The guy knocking on my front door in the middle of a weekday doesn’t seem like a Jehovah. Or Seventh Day Adventist.
And it’s too early in the season for the disadvantaged teenagers hawking out-of-print magazines in 1000 degree heat or college kids indentured to knife companies or solar energy schemes.
That’s probably why I answer the door. Maybe he needs help. Lost a dog. Or is a long-lost boyfriend and found me on Facebook. I dunno why, but I answer it.
“Why hello there! Nice to see you, such a fine day! Sure hope I’m not bothering you, ma’am, just have a quick question.”
Uh-oh. His chipper demeanor and overly enthusiastic smile immediately signal he’s gonna try to sell me something, so I brace myself with a best give it your best shot then get off my porch look.
“Your lawn: what’s the plan?” he asks, waving his arm towards my lawn like they are old friends.
Does he say this to all the girls, or is he trying to pick me up because of my lavish attention to horticulture and perennial design?
I’m working from home, per usual, and don’t welcome the interruption, no matter how lonely I am. So I step one foot onto the porch, just one, leaving the other inside, precariously propping the storm door open with a hand still on the door knob to send the signal: talk fast dude. You’re on borrowed time.
The dog doesn’t like him either, the relentless yapping pierces my soul.
“Hey there little fella,” he smiles at the high-pitched six pound house-bound vermin headbutting the glass door. “Does he bite?”
“She. Yes SHE does,” I say, glaring. “Hard. What can I do for you?”
He hands me a fancy green and gold embossed business card, which matches his fancy name badge, the same bright, promising green as his button down shirt, and proceeds to tell me he just has a few questions. About spring lawn clean up solutions and seasonal maintenance, and he’s talking with all my lovely neighbors.
“So, what are your plans for the season?”
Plans? What plans?
The crabgrass has yet to turn green, lawn yet to be mowed, and dandelions yet to poke their happy yellow faces from their long winter’s nap and dance all over my yard.
I look over his shoulder and survey the mole riddled yard, patchy like a high school kid trying to grow his first beard over acne scars. Proofs of life and lawn are just under the surface, interrupted by circles of dead grass killed by strategically placed pee circles, like crop circles, except by canines and not aliens.
“Don’t need a lawn service. I have kids. Four. My kids are the landscapers. Cheap. As in free. They do the yard, but thanks anyways.”
“For the price you pay for fertilizer, gas, and maintenance, we could do it for you,” he said confidently, flipping open a brochure. “We could get this place — ”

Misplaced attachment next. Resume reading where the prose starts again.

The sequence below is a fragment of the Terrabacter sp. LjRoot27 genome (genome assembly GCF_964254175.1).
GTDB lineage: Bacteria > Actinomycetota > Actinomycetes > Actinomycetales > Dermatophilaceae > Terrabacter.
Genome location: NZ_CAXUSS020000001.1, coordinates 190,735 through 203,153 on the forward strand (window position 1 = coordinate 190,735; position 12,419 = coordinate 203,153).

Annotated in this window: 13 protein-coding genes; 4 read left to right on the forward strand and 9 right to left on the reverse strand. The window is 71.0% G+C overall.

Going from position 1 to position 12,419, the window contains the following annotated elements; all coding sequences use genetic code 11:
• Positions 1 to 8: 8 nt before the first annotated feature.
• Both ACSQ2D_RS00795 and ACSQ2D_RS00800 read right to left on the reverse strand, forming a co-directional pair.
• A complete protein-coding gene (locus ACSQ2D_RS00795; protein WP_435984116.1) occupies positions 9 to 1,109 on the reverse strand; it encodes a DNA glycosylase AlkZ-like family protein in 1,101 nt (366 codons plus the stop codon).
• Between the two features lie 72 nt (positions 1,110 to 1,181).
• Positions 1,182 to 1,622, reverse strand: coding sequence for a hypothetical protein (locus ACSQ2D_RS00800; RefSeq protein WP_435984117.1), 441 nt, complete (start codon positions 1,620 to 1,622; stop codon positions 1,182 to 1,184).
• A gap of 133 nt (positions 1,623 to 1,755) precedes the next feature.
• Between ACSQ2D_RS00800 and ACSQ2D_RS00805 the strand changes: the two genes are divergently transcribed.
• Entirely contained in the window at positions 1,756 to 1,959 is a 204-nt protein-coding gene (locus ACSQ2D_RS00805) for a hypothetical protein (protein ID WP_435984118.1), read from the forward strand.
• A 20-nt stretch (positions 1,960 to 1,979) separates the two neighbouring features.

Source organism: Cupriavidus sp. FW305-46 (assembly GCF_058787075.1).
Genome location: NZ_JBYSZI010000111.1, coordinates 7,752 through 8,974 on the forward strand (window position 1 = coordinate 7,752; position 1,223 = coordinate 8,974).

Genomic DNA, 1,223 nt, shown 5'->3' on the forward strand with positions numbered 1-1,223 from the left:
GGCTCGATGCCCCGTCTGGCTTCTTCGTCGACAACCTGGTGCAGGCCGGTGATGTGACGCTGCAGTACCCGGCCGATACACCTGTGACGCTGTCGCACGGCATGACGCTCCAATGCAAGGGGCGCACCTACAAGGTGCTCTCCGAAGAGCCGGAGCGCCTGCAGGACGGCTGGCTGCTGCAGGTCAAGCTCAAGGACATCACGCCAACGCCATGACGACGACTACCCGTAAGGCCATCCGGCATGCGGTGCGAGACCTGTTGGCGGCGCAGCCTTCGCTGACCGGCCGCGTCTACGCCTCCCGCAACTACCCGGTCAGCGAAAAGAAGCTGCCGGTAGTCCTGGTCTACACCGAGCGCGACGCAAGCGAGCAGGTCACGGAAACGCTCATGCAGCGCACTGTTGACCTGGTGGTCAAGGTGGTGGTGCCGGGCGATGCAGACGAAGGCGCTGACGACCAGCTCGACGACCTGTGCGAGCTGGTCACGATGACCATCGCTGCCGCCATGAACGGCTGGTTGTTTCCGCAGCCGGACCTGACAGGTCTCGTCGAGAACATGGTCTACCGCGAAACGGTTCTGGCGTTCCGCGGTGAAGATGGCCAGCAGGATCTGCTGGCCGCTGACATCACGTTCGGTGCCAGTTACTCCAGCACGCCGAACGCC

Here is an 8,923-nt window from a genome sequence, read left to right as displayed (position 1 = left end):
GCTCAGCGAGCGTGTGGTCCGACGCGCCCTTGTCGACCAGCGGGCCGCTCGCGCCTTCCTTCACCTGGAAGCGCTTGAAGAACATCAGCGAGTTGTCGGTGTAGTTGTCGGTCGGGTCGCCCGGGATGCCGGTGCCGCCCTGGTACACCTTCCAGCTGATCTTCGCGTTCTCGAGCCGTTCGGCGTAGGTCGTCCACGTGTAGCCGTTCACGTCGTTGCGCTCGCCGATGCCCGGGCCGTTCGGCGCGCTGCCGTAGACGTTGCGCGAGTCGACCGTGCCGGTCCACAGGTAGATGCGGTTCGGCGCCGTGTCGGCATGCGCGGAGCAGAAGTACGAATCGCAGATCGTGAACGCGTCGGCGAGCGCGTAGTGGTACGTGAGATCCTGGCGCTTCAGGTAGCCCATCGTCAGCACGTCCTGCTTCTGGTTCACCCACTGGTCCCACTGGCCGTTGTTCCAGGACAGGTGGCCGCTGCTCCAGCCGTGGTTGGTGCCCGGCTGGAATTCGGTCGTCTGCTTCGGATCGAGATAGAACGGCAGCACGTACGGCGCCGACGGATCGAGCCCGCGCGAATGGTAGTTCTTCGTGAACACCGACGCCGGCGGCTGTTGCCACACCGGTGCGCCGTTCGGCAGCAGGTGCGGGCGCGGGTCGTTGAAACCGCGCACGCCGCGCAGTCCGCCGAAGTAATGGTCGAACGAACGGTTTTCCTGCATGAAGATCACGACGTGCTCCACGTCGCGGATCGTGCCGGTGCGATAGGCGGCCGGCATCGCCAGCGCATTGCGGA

“Stop. We’re good. Really. My kids do it, but thanks.” As I turn to go back inside, he starts up again, like a chainsaw you hear through the woods, and you wait for the tree to fall.
“Then how ’bout we give them some lawn to mow? Pretty sparse here, mostly weeds. Lots of dog damage. How ’bout we plant some seed, maybe lay some sod, get your property lush. It’ll give your kids something to work with, you know? Some grass to mow.”
What the fucking fuck?
I may have the shittiest lawn on the street, but I have nice kids. Really nice kids. In part, I think, because they do the yard.
They hate me for it, but they mow the crappy grass, weedwack the weeds, spread the mulch, and blow the leaves. They complain about it for days, and fight with each other, and eye-roll me, but they get it done because it’s their job and they know it.
Wait. There’s more.
They also go to the dump, and take out the recyclables. In the winter, they shovel, snow blow. In the fall, rake leaves, split and stack wood. Because duh. That’s why we had all these kids to begin with. This was our master plan all along: free lawn service.
When they were younger, they had poop duty, picking up massive canine lawn bombs of first Bernie, the Bernese’s poop, no easy task, then playing Where’s Waldo with little itty-bitty Lola droppings. This was usually assigned as punishment for back-talking. Or sassing. Or smart-alecky. Or a dick. Whatever you want to call it. Now they’re pretty awesome most of the time, but I’m not, so I’m on poop duty.
They don’t get paid; they get to live here.
I don’t regret exploiting my kids for cheap labor. I’ve been cheating child labor laws since the mid Y2K (read more here), and don’t regret one minute. I’ve got four (and a half) kids growing into mighty fine adults, and I think maybe raking and weeding might have something to do with it.
“Here’s the thing Mr. GreenThumb: my goal isn’t to have a great yard, it’s to have great kids.”
So get off my shitty lawn, sir, and I go back inside, leaving him to walk away, dodging the piles of poop along the way.